‘Field robots are no miracle solution’

CEOL is equipped with a category 1 lift. It can carry or tow a range of different sized tools. - Photo: Agreenculture
CEOL is equipped with a category 1 lift. It can carry or tow a range of different sized tools. - Photo: Agreenculture

The CEOL field robot is an inter-row crawler developed in Toulouse by the young company Agreenculture. It can work several hectares per day fully autonomous thanks to its RTK GPS and its rear tool carrier allows it to tow different tools. French grower Quentin Terrigeol bought one 2 years ago and shares his experiences with us.

The CEOL robot is an inter-row crawler developed in Toulouse by the young French company Agreenculture. In 2021, French manufacturer of machinery and solutions for vineyards Pellenc, aware of the potential of this machine, decided to invest in the young start-up to help it develop its prototype into a marketable product by 2023.

At present, CEOL can work several hectares per day autonomously thanks to its RTK GPS and its rear tool carrier allowing it to tow different tools.

But let’s go back to 2019, when the Terrigeol family first saw the robot in action and decided to integrate it into their vineyard. Quentin Terrigeol looks back on his 2 years of working with the CEOL robot.

Switch to organic vineyard

Quentin Terrigeol is part of the third generation working on the Terrigeol estate. To continue to develop the estates, he and his family decided decided to grow organically on 33 of the total of 88 hectares. Even though the family already was not much into chemical weed control, they had to rethink how to manage weeds.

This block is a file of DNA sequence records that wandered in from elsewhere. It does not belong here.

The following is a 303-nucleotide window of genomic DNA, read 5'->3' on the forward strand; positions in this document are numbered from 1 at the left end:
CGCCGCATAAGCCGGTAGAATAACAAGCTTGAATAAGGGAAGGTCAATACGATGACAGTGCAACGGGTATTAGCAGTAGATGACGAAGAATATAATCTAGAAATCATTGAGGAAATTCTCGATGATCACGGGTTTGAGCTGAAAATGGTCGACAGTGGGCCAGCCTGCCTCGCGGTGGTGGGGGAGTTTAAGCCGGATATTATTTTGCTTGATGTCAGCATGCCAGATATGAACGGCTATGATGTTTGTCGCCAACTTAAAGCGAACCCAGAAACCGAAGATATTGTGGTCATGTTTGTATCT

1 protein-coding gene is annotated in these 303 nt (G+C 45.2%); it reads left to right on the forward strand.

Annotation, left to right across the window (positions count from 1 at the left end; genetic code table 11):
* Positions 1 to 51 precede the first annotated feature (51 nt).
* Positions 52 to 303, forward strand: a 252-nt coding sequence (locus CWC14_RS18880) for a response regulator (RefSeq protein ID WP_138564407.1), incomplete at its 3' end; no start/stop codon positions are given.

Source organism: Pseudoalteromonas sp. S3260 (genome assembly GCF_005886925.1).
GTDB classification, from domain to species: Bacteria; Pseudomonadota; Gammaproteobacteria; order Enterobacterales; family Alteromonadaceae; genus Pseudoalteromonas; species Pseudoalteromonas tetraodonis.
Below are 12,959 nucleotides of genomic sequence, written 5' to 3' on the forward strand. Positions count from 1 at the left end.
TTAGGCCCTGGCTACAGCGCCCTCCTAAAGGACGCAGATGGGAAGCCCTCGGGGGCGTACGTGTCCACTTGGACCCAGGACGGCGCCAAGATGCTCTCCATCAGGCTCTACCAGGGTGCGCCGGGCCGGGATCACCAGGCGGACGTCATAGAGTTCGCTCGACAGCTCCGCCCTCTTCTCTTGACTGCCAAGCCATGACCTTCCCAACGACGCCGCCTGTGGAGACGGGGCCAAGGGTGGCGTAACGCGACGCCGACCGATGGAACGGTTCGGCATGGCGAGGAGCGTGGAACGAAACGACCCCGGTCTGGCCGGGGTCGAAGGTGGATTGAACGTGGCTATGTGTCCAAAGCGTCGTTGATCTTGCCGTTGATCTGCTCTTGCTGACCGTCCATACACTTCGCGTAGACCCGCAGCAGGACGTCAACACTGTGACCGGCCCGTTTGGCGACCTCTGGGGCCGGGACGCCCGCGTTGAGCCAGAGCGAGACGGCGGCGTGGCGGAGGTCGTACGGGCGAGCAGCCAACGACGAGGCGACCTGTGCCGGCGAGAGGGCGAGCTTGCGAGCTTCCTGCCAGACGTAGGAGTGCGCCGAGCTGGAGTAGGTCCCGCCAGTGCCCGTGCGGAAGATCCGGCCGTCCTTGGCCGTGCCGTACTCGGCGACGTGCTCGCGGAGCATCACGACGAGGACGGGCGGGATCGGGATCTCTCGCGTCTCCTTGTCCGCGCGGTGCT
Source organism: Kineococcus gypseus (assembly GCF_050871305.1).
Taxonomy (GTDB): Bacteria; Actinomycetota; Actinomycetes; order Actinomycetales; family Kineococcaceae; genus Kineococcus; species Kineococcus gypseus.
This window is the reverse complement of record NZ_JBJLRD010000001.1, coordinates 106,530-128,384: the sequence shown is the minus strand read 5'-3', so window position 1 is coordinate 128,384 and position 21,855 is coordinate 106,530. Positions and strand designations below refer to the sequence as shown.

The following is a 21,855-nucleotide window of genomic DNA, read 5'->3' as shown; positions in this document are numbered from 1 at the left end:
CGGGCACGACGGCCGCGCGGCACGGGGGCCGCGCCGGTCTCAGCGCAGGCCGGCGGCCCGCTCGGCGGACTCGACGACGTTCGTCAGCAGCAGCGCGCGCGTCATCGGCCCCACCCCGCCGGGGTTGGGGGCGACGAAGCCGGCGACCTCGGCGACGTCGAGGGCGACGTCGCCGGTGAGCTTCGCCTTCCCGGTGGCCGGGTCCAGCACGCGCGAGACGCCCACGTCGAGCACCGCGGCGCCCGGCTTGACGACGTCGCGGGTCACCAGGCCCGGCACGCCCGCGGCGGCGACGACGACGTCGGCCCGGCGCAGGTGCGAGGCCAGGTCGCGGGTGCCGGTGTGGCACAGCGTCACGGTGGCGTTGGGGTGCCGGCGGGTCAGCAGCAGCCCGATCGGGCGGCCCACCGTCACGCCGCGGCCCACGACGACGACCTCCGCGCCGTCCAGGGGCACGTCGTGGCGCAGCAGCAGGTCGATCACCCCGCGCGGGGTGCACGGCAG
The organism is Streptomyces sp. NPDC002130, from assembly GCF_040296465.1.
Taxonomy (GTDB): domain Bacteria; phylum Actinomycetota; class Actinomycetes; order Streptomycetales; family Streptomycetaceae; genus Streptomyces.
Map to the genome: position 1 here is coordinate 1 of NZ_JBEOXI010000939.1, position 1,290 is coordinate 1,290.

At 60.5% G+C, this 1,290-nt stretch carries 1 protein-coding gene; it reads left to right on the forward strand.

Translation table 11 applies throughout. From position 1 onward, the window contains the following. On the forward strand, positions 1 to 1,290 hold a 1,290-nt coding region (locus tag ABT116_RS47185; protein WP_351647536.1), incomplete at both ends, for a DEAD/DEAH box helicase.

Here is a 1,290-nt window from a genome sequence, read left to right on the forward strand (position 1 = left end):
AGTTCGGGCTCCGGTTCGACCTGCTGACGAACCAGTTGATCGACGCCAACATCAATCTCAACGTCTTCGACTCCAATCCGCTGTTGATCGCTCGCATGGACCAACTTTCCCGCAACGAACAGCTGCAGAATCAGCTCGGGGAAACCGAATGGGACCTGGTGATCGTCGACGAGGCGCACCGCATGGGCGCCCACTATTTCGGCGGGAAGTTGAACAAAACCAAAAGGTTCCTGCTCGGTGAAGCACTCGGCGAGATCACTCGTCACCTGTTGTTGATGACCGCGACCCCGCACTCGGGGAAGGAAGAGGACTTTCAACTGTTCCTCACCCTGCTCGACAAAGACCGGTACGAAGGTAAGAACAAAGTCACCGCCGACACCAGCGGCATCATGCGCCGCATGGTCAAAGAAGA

The vineyard of the future

Faced with the difficulty and repetitiveness of soil cultivation as well as a shortage of machine operators, the family begins to look into agricultural robotics. It is in 2021, that they officially became a co-design partner of Agreenculture. Today, Quentin tells us why they made this decision, the advantages, and constraints of working with a prototype, and shares his vision of the vineyard of the future.

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CEOL with finger weeder in the Loire Valley. - Photo: Maxence Guillaumot
CEOL with finger weeder in the Loire Valley. - Photo: Maxence Guillaumot

How did your collaboration with Agreenculture start?

“We first discovered agricultural robots back in 2017. At that time, we witnessed a demonstration of a straddling robot in vineyards, but the investment was too high. However, seeing this machine in action confirmed to me that the viticultural world was about to undergo a revolution. On the other hand, I was not convinced that it would evolve so quickly.

In 2019, we heard about a new inter-row crawler robot that was in development at one of our neighbors who has a tree nursery. The robot was still in its early stages, but the concept seemed more suited to our vineyard needs and would be cheaper. Our first contact with the manufacturer was when we tried to convince them to try the machine for the first time on a vineyard.